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by Betty Ann Brown

"Solar Refraction," lithograph,
17 1/4 x 17 1/8", 1981.



"Knock," chine colle on paper,
7 7/8 x 8 1/2", 1996.



"Debristream," lithograph,
11 1/8 x 9 3/8", 1979.

(Los Angeles County Museum of Art [LACMA], West Hollywood) Artist, writer and activist June Wayne's career has spanned more than six decades. The Neuberger Museum of Art of Purchase College, State University of New York served as organizer of this retrospective of Wayne's work that now comes to Los Angeles.

Wayne has worked in numerous media--painting, prints, film, video, tapestry and collage. She has employed detailed realism, complex narrative formats, self-generated symbol systems, and abstraction. The content of her art ranges from the personal to the social, from literary references to science-based data from genetics and astrophysics. The artist writes that she wants her work to "kiss the eye" and describes art as "a pleasure of the head that permeates one's other parts the way rain spreads through a blotter."

The Tunnel [1949] is one among several works that explore the image of a tunnel as a metaphor for sight (optical phenomena) and insight (psychological deepening). Inspired by an epiphany experienced as she drove through the Second Street Tunnel in downtown L.A., this painting is a dynamically spiraling composition. The allusion to movement through time and space comes out of Wayne's study of vision and the rules of perspective.

The Cavern [1948] also draws the eye into an implied distance. But instead of combining references to streets and other urban structures, as did Tunnel, Cavern swirls with symbolic figures taken from her own Kafka Series. The artist has read Franz Kafka since her teens, and is a great admirer of his writing style as well as of his vision of the ambiguities of justice and authority. In various paintings and lithographs from the late 1940s and 1950s, the "cryptic creatures" that comprise her lexicon of Kafka symbols balance in columns, race across horizontal registers, and tumble off ledges and ladders. The creatures are sometimes mushroom-headed humanoids, sometimes what appear to be Surreal hieroglyphs. In Cavern they are propelled out of, or--more likely--sucked into a dark void that appears to hover deep behind the plane of the canvas. Wayne points out that viewers who close one eye and focus on the white center of the painting experience an optical illusion: The creatures leap into three-dimensional space. Such visual puns often appear in Wayne's art as sub-text, but one has to be an initiate to discover them.

In 1959, Wayne founded, and for ten years directed, the highly experimental Tamarind Lithography Workshop, which successfully revitalized the fine art of lithography in the United States. There she did a series involving images of lemmings, the small rodents that commit mass suicide by throwing themselves into the sea. Arlene Raven writes that Wayne's At Least a Thousand [1965], "takes a long view of lemmings. They march in a circle, some falling by the wayside into oblivion in the landscape of a cataclysmic galaxy. There are four lithography states to this image. Wayne thinks of these not only as four seconds of an atomic blast, but also as a galaxy which resembles, in retrospect, a subsequent photo of Andromeda taken by NASA. In 1971 Wayne traveled to Paris to turn this and several others images into tapestries.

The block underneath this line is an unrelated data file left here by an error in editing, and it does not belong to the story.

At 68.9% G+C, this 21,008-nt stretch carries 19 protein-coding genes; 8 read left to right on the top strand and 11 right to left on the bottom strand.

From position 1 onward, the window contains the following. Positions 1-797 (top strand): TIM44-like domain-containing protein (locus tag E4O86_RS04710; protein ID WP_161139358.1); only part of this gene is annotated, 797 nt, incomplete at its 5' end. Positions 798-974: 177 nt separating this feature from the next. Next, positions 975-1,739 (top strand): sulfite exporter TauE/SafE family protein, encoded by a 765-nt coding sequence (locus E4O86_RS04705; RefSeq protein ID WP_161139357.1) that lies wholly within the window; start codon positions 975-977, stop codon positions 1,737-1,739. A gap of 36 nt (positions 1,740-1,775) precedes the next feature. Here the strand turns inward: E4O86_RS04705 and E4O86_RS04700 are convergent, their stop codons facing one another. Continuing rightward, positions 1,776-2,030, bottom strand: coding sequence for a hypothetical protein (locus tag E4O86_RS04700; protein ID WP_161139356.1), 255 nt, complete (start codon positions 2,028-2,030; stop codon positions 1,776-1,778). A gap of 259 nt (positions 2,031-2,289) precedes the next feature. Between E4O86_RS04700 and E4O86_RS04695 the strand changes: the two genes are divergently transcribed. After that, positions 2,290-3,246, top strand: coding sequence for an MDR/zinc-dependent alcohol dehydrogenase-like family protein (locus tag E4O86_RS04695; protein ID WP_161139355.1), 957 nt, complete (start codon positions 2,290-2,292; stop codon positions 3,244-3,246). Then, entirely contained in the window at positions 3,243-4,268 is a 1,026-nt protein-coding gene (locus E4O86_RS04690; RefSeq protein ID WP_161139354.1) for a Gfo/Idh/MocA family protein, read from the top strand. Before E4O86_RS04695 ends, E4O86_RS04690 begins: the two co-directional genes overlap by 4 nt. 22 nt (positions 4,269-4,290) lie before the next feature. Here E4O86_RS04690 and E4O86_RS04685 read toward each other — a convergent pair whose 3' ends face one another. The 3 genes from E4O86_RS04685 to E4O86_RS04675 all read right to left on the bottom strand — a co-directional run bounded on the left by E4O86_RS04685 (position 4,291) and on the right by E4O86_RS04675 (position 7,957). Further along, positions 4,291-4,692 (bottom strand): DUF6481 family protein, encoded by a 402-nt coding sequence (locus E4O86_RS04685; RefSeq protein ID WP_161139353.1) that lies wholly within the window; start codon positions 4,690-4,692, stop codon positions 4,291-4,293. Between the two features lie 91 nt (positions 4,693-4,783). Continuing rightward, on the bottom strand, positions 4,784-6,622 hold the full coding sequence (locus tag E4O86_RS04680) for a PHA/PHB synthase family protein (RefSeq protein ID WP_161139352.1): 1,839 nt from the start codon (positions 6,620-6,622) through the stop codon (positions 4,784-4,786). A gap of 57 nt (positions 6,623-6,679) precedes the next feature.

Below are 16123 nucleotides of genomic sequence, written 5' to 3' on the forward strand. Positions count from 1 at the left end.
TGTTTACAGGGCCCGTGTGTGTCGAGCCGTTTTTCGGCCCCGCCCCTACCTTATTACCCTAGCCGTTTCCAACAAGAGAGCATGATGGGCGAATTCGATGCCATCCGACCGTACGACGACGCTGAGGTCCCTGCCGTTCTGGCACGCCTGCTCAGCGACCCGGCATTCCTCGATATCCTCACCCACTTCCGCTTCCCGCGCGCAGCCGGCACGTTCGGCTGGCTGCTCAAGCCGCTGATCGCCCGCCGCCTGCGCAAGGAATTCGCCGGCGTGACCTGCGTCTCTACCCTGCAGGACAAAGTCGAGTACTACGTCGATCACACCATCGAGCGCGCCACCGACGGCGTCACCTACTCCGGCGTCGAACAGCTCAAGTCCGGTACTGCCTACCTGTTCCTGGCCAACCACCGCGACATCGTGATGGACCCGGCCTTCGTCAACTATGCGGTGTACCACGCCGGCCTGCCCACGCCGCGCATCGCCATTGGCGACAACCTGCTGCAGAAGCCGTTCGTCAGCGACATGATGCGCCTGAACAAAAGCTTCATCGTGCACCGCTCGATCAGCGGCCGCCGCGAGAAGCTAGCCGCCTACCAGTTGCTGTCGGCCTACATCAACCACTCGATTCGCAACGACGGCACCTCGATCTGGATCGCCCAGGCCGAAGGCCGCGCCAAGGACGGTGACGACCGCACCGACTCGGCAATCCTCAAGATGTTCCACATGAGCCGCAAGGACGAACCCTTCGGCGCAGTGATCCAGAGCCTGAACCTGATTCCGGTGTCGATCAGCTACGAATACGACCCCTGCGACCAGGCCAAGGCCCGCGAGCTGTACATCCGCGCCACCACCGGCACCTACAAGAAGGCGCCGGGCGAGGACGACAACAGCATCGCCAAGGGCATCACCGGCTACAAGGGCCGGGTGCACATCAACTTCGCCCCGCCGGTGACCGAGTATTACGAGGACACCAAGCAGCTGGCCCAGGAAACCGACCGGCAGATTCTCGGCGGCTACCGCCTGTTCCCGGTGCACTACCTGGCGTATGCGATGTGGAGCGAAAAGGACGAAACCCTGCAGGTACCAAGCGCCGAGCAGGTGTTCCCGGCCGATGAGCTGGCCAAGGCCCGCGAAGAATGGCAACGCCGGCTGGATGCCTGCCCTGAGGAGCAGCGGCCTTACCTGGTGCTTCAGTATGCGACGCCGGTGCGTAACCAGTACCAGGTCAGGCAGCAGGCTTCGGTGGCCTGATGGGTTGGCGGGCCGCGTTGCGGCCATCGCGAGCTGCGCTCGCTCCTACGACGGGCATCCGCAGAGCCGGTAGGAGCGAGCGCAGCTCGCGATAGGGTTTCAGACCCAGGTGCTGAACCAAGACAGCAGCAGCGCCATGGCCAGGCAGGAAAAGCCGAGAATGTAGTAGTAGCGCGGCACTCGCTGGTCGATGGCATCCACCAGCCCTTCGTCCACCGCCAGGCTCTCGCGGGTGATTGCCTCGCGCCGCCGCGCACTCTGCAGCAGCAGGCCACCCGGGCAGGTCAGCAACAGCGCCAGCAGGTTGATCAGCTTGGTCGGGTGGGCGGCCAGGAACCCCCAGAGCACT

Fifteen years after the death of her mother, Dorothy Kline, in 1960, Wayne undertook a series of twenty biographical lithographs that became The Dorothy Series. These begin with an old family photo of eight-year old Dorothy and her family just prior to their departure from Russia in 1907. A negative reverse of the image signals the family's arrival at Ellis Island. A compelling artistic biography of an immigrant of that time, The Dorothy Series includes reproductions of documents from Dorothy's report card to her secretarial certificate, to tax returns, marriage and divorce forms; portraits of her feminist, pacifist friends--in short, images and objects that represent her numerous life changes.

In January, 1994, after the Northridge earthquake shook Southern California, Wayne added North-ridge to a series of paintings that address planetary and cosmic movement. Cystalline layers of metallic pigment appear to crack in a central fissure, opening above a black void. "The sumptuous surface shifts between jewellike luxury and evocation of disaster. Reflecting Wayne's continuing interests in the paradox of the local or micro as the universal or macro, Northridge coalesces much of the artist's intellectual history.

Most recently is the Knock Out series of lithographs. Near Miss [1996] combines the image of a gas areola the artist remembers seeing on the cart of a popcorn and waffle man who sold his wares on the streets of Chicago in her childhood, with symbols drawn from early explanations of how atomic bombs work. Also included are depictions of contemporary genetic experiments on mice. Scientists at Johns Hopkins found that male mice lacking the gene to make nitric oxide began to kill their male cage mates and repeatedly rape the females. They had removed the gene during research into how the brain functions during strokes. In the process they discovered an intriguing clue to criminal behavior. Wayne finds such paradox a fitting theme for her art. Now in her eighties, she continues to establish unexpected connections of intellectual complexity to poetic images of radiant beauty.

[Concurrent with the LACMA retrospective will be a separate exhibition of Wayne's work dating from the 1940s to the present at Leslie Sacks Fine Art that emphasizes the artist's astronomical, cosmological and astrophysical interests. We are reminded that dating back to World War II Wayne worked as a production illustrator in aeronautical manufacturing.--Ed.]